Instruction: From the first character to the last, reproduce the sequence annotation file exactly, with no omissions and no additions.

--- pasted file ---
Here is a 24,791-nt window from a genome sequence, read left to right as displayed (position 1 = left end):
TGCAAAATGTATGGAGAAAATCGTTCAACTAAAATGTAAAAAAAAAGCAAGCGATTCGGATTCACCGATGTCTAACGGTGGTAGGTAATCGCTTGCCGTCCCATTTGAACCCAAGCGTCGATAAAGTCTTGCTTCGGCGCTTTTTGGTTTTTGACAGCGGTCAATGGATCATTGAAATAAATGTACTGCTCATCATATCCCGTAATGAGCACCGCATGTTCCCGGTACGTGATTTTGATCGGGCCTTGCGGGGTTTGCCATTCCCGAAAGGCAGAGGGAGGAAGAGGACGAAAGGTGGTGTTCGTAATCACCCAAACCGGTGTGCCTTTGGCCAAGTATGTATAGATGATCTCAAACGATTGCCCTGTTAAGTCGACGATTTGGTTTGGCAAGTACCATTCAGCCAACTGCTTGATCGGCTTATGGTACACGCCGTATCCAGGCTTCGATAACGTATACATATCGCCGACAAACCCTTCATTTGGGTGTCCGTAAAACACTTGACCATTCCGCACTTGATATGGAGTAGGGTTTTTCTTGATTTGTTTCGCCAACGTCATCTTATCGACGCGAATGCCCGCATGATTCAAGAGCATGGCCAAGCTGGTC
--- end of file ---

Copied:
Here is a 24,791-nt window from a genome sequence, read left to right as displayed (position 1 = left end):
TGCAAAATGTATGGAGAAAATCGTTCAACTAAAATGTAAAAAAAAAGCAAGCGATTCGGATTCACCGATGTCTAACGGTGGTAGGTAATCGCTTGCCGTCCCATTTGAACCCAAGCGTCGATAAAGTCTTGCTTCGGCGCTTTTTGGTTTTTGACAGCGGTCAATGGATCATTGAAATAAATGTACTGCTCATCATATCCCGTAATGAGCACCGCATGTTCCCGGTACGTGATTTTGATCGGGCCTTGCGGGGTTTGCCATTCCCGAAAGGCAGAGGGAGGAAGAGGACGAAAGGTGGTGTTCGTAATCACCCAAACCGGTGTGCCTTTGGCCAAGTATGTATAGATGATCTCAAACGATTGCCCTGTTAAGTCGACGATTTGGTTTGGCAAGTACCATTCAGCCAACTGCTTGATCGGCTTATGGTACACGCCGTATCCAGGCTTCGATAACGTATACATATCGCCGACAAACCCTTCATTTGGGTGTCCGTAAAACACTTGACCATTCCGCACTTGATATGGAGTAGGGTTTTTCTTGATTTGTTTCGCCAACGTCATCTTATCGACGCGAATGCCCGCATGATTCAAGAGCATGGCCAAGCTGGTC